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Old 07-15-05, 08:43 AM
bonwagner
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Mikeydude,

just read your reply. I have a question for you or anybody. I used PT lumber to build my deck. I will be using white vinyl lattice and using a board to go over that as a piece of trim board on the side. Would it be safe to use untreated pine and paint it on all sides.

The reason i would like to use the untreated pine is because of the cost and i want to use a 1 X 12 board and i don't even think they make that in PT lumber.

Help from anyone would be appreciated.

Thanks

Bonnie
 
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Old 07-15-05, 12:42 PM
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All wood exposed ot the elements need to be treated every few years. How often depends on the exposure and the quality of the sealer. Good rule of thumb - 1 year for every $10/gallon.

I agree with the others. Use something besides pt in this application.
 
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Old 09-30-08, 02:44 PM
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I'm planning building a pergola on my roof deck. I purchased all the lumber I needed (2x4, 2x6, 4x4, and 4x6) all PT from Home Depot and had it delivered a few weeks ago.

The deck being on the 4th floor and having no way to get it up there through the house, I rented an electric scissor lift. That was an adventure, but at least I got all the wood up there.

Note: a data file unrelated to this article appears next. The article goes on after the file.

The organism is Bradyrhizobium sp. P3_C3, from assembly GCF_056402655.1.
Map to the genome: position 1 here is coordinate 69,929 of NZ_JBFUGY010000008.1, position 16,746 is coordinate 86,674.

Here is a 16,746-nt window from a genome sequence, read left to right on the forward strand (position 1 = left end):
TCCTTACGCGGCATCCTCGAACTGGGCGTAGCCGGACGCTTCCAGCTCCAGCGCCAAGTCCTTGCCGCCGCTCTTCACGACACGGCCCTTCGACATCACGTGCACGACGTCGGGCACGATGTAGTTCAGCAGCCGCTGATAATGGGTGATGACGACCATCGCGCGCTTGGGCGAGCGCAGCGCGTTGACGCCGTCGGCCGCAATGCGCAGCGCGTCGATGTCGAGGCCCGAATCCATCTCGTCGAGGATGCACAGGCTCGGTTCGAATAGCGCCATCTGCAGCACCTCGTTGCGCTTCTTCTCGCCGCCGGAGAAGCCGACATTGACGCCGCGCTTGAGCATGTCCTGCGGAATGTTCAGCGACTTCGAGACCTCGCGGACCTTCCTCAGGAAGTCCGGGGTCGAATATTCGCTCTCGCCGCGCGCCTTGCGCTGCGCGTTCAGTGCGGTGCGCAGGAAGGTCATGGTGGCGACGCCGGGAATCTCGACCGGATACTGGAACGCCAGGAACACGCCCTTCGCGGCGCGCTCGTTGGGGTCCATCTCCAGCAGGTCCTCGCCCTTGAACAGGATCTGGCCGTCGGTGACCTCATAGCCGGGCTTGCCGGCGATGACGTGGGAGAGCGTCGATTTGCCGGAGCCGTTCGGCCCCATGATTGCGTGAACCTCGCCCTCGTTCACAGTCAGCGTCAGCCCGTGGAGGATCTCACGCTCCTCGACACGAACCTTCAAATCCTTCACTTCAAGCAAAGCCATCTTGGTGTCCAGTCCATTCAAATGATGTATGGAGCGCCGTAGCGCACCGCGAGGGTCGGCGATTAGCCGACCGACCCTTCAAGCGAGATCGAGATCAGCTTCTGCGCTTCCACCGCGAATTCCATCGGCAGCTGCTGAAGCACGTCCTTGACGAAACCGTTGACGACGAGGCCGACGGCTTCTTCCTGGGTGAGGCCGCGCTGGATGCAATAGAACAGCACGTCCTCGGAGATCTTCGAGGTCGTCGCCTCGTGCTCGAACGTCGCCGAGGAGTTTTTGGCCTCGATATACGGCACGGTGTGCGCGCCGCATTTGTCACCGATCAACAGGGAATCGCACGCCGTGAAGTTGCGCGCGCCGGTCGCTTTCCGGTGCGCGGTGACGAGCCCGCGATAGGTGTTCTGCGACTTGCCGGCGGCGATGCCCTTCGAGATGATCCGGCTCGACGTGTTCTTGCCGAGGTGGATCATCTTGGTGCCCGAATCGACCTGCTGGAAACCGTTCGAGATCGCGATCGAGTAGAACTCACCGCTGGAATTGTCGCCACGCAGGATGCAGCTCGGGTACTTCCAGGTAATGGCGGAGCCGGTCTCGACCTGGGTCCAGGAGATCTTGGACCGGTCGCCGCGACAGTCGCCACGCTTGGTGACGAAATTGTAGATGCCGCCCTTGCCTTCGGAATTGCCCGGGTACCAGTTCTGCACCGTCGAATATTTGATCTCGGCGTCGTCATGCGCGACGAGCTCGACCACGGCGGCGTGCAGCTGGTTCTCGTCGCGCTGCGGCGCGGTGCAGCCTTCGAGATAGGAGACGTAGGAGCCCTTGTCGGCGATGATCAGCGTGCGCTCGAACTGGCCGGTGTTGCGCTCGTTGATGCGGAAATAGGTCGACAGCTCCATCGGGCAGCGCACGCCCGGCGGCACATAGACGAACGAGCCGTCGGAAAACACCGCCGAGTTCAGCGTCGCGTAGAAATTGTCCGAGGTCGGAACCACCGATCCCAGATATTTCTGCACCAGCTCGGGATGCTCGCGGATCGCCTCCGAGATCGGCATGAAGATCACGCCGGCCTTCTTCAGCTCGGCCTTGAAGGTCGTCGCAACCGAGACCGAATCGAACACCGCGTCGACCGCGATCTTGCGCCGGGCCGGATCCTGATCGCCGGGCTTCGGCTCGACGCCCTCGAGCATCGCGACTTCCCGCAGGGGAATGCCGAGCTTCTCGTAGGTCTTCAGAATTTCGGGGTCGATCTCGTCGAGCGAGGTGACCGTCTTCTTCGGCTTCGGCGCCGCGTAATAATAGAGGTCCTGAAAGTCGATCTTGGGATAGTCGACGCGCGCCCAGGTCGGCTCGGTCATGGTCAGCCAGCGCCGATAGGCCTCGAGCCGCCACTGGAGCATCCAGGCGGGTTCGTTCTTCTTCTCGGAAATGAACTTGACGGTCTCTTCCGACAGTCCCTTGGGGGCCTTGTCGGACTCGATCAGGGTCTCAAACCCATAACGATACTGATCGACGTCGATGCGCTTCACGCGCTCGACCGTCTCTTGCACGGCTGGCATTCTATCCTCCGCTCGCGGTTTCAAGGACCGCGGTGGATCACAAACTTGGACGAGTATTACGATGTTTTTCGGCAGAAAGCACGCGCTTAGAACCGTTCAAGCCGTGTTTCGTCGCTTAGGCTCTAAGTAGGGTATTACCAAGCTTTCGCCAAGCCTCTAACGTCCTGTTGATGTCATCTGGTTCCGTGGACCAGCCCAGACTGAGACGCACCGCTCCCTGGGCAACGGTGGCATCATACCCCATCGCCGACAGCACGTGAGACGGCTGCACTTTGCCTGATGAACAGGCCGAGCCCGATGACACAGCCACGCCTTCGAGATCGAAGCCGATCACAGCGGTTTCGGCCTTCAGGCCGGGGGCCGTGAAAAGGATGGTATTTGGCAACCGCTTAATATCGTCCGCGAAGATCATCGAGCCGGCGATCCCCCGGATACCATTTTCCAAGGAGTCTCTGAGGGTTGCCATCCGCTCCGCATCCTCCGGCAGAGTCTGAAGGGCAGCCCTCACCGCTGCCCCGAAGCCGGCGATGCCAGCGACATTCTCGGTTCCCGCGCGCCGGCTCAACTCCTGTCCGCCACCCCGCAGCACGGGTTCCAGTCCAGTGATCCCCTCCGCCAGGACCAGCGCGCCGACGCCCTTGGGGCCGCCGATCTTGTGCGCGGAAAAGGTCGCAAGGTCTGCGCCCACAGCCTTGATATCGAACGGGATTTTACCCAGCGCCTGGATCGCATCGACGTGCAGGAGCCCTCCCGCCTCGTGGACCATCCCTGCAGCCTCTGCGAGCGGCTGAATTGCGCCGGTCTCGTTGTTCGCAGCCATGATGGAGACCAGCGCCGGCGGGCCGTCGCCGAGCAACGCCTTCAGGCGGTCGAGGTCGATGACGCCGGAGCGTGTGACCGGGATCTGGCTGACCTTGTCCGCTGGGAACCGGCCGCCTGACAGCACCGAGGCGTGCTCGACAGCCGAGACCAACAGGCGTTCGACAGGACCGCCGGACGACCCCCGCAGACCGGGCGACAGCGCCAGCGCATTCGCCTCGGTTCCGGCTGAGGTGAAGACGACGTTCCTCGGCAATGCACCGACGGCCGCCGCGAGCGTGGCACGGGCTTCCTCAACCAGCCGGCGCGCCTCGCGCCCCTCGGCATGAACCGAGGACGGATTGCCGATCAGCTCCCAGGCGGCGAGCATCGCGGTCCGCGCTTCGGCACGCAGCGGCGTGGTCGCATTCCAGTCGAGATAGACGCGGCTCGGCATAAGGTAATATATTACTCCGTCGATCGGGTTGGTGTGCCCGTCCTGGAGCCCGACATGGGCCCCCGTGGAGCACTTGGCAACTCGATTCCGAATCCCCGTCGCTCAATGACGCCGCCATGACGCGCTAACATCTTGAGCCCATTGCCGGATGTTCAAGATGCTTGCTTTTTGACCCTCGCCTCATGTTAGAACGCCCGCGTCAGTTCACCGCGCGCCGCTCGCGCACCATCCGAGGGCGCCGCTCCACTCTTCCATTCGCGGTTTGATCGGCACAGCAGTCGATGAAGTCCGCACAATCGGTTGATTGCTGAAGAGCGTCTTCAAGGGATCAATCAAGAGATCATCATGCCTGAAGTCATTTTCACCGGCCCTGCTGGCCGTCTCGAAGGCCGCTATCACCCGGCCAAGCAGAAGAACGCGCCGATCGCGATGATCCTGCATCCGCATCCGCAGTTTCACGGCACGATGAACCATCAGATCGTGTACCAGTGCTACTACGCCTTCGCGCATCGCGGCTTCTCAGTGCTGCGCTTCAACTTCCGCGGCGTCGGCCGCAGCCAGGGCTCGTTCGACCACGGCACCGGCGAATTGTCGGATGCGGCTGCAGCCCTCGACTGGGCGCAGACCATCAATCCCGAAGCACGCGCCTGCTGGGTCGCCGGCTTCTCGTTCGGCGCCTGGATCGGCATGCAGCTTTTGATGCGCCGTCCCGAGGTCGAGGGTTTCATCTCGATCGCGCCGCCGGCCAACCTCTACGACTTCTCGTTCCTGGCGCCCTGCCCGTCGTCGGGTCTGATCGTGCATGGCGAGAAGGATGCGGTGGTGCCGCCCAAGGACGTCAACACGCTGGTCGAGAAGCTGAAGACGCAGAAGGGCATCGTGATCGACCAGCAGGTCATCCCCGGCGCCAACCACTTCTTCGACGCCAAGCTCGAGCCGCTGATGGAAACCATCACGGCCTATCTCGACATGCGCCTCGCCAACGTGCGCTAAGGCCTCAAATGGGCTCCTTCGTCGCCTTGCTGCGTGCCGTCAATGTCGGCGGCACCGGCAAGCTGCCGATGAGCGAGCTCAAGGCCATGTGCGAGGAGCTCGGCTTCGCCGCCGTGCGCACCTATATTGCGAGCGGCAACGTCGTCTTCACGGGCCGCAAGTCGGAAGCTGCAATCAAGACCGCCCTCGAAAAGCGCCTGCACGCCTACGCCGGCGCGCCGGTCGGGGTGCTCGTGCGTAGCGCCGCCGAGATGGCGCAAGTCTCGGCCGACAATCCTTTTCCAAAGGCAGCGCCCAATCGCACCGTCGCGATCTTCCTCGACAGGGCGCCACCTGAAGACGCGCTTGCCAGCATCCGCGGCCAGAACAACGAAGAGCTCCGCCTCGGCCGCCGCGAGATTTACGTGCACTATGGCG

Neatly stacked according to type, it's been up there for about 2.5 weeks now. The first week was fine: it rained a bit, but the wood remained as it had been.

Then I was out of town for a week (during which I do not believe it rained), and when I got back I see that several of the pieces are BADLY warped: bowed, twisted, even curved on the long side in some cases.

Despite all the cost and effort already expended in getting the wood up there, it's giving me pause as to whether I should even start this project if the wood is going to be so un-true. I flipped some of the pieces to make it bow-side up, and clamped it down in a few spots. This may help marginally, but I doubt it solves the problem.

Any suggestions would be greatly appreciated. Thanks!
 
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Old 09-30-08, 04:22 PM
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It would have been better to assemble your pergola shortly after the wood was delivered. All wet/green wood has a tendancy to warp as it dries. Having it nailed/screwed in place helps to prevent warpage. You may not be able to use some of the badly warped pieces
 
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Old 10-01-08, 08:57 PM
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Thanks for your reply. I think I was thinking the reverse: that added moisture would cause the warping. It makes much more sense what you say: the wood was relatively green when I got it, and sitting out in the sun is accelerating the drying process.

I think most of the pieces are workable. So I guess I'll just plunge into the project, using the best ones first. And seeing that if in the process in attaching, I can't straighten them out. As none of the pieces are yet cut, I can see about returning the worst ones. (Though getting it down and the new pieces back up will be a challenge).

Thanks again.
 
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Old 10-02-08, 03:40 PM
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hihoslva,

I have read each of the replies to your question and I didn't see one of them that was any sort of a testimonial for using wood to build your cover!!

As noted, it warps, (splitting and cracking weren't mentioned), you have to refinish it every couple of years or so, and bugs eat it.

Those are some of the reasons that I install aluminum covers -- my customers never have to worry about any of those things. Maintenance is a water hose every year or so to wash off the dirt.